With the colder months approaching here in Northern Virginia, we’d like to share some tips for keeping your pet comfortable and safe.
If your dog is a short-haired breed or getting on in years, keep her toasty in cold weather with a warm coat or sweater. Make sure it covers from her neck to the base of her tail, as well as her chest. We recommend leaving the hair in a longer style in the winter.
Puppies in particular are more sensitive to cold than older dogs, so you may want to papertrain your puppy inside. And if you have an ill or elderly dog, or a breed that cannot tolerate low temperatures, take her outdoors only long enough to relieve herself. If your pet enjoys increased outdoor activities, she’ll need more nutritional fuel, so you may need to increase her food intake.
One of the problems when the temperature drops is a tendency for outdoor cats to sleep under the hoods of cars. It may be warmer, but a car’s fan belt can kill or injure them when the motor is started. If there are outdoor cats in your neighborhood, bang loudly on the hood of your car and wait a few seconds before starting the engine. If you own a cat, it is better to keep him inside on cold days.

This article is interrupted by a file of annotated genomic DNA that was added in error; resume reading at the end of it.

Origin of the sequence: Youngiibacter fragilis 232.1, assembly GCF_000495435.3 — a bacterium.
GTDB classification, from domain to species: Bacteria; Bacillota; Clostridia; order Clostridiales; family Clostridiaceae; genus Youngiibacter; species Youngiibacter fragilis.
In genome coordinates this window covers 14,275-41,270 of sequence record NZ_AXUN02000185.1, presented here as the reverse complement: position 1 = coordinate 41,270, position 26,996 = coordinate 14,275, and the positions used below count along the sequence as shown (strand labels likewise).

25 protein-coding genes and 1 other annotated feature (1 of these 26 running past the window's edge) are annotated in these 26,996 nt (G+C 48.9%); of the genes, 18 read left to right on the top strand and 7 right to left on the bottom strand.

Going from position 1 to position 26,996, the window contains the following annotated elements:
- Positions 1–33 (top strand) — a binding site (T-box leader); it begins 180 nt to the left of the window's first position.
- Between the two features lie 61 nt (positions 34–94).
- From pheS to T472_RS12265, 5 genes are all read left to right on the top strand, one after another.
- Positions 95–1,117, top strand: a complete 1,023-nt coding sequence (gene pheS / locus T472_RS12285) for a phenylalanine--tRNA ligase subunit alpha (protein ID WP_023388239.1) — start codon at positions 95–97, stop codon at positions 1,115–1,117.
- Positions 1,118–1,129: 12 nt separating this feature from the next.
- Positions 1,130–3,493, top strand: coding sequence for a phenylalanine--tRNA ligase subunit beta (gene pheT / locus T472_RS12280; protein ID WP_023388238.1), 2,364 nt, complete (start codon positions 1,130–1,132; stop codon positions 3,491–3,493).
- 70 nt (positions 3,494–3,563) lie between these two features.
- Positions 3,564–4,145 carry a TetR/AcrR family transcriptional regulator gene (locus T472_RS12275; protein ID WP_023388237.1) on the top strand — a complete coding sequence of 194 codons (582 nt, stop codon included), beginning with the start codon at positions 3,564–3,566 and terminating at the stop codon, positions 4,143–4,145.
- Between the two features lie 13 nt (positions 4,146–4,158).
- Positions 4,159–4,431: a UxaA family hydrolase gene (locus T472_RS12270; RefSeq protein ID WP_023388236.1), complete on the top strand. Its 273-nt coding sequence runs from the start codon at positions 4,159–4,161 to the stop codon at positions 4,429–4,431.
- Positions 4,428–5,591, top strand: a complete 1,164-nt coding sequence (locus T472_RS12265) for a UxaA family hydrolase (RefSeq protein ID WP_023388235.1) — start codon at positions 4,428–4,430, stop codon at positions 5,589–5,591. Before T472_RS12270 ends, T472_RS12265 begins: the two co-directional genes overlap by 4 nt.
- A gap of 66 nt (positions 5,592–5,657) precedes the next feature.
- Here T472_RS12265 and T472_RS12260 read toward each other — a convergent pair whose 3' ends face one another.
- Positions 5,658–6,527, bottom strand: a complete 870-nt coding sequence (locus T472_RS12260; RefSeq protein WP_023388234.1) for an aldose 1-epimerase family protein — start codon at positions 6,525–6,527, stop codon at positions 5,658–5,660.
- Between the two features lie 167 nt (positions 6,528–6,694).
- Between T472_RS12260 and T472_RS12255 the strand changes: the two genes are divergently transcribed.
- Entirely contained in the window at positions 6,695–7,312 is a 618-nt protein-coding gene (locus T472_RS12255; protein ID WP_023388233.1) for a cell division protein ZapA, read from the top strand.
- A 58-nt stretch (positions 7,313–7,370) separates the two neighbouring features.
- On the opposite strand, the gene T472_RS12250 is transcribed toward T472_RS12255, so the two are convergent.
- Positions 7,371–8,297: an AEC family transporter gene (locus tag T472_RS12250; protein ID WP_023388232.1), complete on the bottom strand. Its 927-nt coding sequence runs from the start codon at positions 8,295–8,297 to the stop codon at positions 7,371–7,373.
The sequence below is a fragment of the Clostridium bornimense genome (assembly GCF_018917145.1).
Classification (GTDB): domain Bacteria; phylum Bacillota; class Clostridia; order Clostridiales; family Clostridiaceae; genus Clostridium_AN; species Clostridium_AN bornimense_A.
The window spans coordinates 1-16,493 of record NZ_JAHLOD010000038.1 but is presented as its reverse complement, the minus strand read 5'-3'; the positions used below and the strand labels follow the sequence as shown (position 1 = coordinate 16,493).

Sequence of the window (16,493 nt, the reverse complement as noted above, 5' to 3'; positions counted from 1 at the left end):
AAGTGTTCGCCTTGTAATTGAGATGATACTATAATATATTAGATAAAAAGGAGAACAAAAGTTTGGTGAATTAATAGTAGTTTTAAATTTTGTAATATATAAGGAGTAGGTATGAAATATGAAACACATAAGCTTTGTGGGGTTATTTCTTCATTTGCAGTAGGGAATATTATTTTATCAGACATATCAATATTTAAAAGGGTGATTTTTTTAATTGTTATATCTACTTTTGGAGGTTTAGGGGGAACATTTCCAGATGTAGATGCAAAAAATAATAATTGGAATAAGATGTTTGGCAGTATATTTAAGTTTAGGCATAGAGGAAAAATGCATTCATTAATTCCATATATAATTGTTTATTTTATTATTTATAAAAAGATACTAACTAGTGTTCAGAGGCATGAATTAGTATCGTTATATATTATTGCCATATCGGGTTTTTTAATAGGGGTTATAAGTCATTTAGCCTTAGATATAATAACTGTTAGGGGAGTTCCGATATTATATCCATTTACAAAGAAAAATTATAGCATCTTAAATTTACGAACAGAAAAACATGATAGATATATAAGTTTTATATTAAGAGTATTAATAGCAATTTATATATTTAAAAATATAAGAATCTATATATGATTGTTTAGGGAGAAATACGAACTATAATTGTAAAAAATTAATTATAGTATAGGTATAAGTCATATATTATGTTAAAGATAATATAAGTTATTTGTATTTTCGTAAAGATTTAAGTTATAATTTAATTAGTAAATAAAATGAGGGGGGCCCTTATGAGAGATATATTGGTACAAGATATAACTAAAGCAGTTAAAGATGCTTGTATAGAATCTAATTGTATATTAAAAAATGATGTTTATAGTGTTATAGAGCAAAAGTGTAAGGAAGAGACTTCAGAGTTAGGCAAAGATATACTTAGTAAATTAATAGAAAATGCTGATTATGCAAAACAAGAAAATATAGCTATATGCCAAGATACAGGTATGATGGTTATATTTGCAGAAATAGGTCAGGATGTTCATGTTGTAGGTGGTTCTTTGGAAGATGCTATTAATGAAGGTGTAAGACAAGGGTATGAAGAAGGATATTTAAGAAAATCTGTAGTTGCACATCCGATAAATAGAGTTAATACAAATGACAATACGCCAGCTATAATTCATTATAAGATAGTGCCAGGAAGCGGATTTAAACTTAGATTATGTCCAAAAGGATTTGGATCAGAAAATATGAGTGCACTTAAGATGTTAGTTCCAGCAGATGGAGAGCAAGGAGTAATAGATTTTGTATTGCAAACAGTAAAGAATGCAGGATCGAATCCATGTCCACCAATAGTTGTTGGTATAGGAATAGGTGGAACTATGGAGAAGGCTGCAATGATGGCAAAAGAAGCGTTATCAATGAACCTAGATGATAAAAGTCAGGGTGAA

And when your dog comes in out of inclement weather, thoroughly wipe her legs and stomach and always check her pawpads. Encrusted snow and ice may cause them to bleed. You’ll also want to wipe off any salt and other chemicals used to melt ice. These can hurt your dog if she ingests them while licking her paws.
And antifreeze, while essential to a car’s cooling system, may be very dangerous to your pets if they are exposed to it. Be sure to clean up any spills from your vehicle immediately, and consider switching to a propylene glycol-based anti-freeze like Prestone Low Tox, which provides an added margin of safety for pets and wildlife. If you suspect poisoning, call your veterinarian. You can also contact The ASPCA Animal Poison Control Center’s 24-hour emergency hotline at (888) 426-4435. There is a fee associated with using this service.
Reprinted from ASPCA.org